Monday, November 28, 2016

Christmas Miracles Part One of Two

Christmas is my favourite time of the year. I grew up in a large, poor family of 11. Daily life was a struggle, but somehow my mom always managed to make Christmas magical. I always believed that Santa brought the Christmas tree, decorated it, and delivered presents, which were piled under the tree. It wasn’t until many years later that I discovered the truth behind the Christmas tree. 

The sales people at the Christmas tree lots would stay open very late; but when it was clear that no more customers would be arriving—and not wanting to take the remaining trees with them—they would cover the trees with snow before they left the lot. Then, the poor families in town would send a couple of members to dig out the trees and take them home to set up in their homes. It was a challenging late night activity, and many families (like ours) didn’t have cars, so they had to use creativity to haul the trees home (e.g., some precariously balanced them on wagons, while others dragged them along the streets).

Yes, Christmas was magical; but it was more than that, because we went to Sunday school every week. So, it was clear to me that this was Jesus’ birthday that we were celebrating, and I loved hearing the Christmas story being read. However, in a deep-freeze, in March of 1968 our 2-storey home burned down to the ground, and my 4-year old baby brother, Shawn, died when he got trapped in the upstairs of our home. I was 8 years old when it happened. I was very confused by the anger my older siblings were expressing toward God, blaming Him for what had happened, and not being able to make sense of the frightening circumstances that left us, in the dead of winter, with no food, clothing, or shelter—and no insurance. Thankfully, people in the two churches that we attended (Pentecostal church on Sunday mornings; The Salvation Army outpost Sunday school in the afternoons) and neighbours opened their hearts and homes to us. With such a large family, this meant that we were divided up. Two of my brothers and I stayed with a not-well-known-to-us neighbour; I had no idea where the rest of my family was, and I was deeply afraid that I wouldn’t see them ever again.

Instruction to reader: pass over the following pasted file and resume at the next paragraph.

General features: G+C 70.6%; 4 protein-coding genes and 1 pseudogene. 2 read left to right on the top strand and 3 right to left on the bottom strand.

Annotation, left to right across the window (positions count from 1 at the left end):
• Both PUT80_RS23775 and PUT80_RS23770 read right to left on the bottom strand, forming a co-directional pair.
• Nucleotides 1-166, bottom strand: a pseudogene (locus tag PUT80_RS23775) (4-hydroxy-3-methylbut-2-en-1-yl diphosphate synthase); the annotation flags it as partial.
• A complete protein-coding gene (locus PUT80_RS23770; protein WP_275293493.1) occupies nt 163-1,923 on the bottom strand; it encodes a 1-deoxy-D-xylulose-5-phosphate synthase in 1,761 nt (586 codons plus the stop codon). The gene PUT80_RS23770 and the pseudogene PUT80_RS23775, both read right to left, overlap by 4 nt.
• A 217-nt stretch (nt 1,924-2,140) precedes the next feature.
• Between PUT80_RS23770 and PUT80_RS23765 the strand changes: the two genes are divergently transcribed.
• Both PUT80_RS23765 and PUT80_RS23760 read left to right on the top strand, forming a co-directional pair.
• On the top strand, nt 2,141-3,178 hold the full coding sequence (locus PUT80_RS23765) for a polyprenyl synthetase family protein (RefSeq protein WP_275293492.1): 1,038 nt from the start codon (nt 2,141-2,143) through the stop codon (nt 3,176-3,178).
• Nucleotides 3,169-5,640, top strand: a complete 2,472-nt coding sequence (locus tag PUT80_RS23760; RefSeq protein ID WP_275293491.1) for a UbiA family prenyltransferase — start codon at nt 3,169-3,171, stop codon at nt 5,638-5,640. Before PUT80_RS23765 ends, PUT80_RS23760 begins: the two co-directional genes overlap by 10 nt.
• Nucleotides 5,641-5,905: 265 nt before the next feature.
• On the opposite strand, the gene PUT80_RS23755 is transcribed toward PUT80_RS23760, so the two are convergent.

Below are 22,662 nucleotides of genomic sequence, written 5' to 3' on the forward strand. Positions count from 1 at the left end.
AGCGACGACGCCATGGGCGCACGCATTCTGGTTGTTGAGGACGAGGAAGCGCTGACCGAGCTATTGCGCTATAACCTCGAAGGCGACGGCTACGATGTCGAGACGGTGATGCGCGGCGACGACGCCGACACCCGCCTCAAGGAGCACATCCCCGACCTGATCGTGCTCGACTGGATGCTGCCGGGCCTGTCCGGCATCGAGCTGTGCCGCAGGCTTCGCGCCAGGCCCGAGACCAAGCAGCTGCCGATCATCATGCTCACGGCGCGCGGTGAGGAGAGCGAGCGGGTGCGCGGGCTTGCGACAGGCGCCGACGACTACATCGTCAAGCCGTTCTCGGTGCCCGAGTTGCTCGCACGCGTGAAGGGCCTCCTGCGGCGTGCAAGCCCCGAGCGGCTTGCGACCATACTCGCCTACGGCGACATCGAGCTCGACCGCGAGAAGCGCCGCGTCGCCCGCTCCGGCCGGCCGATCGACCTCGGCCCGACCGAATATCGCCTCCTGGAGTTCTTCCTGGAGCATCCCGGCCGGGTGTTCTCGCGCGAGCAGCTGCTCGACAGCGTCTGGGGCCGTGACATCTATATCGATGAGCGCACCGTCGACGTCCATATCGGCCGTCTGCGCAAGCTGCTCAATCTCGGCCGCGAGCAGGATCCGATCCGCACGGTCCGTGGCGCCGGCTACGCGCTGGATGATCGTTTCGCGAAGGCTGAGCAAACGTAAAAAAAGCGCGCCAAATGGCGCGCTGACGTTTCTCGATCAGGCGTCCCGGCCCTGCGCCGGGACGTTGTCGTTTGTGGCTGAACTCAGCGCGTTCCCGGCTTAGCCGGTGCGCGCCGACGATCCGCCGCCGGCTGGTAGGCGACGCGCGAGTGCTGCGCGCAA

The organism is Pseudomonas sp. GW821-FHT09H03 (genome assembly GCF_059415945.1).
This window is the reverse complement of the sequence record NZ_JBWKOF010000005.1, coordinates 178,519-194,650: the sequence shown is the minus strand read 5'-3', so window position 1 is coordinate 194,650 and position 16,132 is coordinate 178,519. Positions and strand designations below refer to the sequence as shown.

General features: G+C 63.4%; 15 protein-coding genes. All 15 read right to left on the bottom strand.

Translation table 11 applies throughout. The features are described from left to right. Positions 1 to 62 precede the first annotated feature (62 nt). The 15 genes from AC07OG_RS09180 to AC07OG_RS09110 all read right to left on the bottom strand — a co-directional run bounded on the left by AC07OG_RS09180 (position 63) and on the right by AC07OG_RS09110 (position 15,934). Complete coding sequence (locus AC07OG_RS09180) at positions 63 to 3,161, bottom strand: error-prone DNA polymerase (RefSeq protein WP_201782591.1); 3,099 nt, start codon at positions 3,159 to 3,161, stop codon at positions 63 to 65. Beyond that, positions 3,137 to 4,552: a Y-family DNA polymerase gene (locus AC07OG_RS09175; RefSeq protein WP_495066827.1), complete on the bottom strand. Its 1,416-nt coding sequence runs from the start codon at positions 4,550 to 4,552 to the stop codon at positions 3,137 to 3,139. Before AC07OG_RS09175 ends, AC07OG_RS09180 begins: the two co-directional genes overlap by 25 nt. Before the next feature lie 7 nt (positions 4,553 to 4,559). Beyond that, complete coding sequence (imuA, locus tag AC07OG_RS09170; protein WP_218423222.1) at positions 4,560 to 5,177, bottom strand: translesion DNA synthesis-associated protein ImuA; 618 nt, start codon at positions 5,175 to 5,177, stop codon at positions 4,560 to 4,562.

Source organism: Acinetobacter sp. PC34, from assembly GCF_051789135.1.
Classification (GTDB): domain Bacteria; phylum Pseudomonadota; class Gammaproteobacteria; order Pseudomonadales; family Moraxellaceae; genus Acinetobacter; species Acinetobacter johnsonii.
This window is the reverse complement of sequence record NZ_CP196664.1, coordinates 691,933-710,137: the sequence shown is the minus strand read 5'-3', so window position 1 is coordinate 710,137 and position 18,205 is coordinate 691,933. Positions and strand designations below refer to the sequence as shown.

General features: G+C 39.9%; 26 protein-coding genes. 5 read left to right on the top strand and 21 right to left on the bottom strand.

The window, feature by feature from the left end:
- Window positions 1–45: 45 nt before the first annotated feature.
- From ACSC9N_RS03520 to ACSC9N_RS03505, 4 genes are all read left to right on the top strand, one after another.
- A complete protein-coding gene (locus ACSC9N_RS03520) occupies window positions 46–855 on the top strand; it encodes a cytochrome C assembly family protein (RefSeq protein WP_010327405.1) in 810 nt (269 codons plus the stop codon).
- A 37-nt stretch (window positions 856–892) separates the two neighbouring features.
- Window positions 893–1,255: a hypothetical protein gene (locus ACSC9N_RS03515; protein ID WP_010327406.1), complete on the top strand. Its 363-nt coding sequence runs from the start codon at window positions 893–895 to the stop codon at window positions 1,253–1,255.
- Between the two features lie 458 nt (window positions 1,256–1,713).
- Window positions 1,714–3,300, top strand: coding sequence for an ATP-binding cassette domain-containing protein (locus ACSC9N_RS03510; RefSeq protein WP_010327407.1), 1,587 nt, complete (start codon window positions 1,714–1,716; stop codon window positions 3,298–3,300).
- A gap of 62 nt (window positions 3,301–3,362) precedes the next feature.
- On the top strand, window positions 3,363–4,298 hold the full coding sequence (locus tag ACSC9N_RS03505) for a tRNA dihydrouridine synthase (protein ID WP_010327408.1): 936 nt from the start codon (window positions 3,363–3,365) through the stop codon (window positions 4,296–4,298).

Eventually, my parents located a house that would become our home, but it was in a different town. So, there were lots of transitions, including to new schools. Throughout the many changes, there were the feelings of fear, anxiety, anger, and pain that were expressed by my family. I was in a state of bewilderment, which only increased when we were taken to the funeral home to see Shawn’s tiny and closed casket. I wondered when he would be coming home—I didn’t understand death, and nobody took time to explain it. The only thing that others said to me was, “You have to be a big girl and help your mother;” which made no sense to me, because I was one of the three youngest kids.
End Part One

Blessings & Peace
Elizabeth Hayduk
Former Salvation Army Officer (pastor)
Canada

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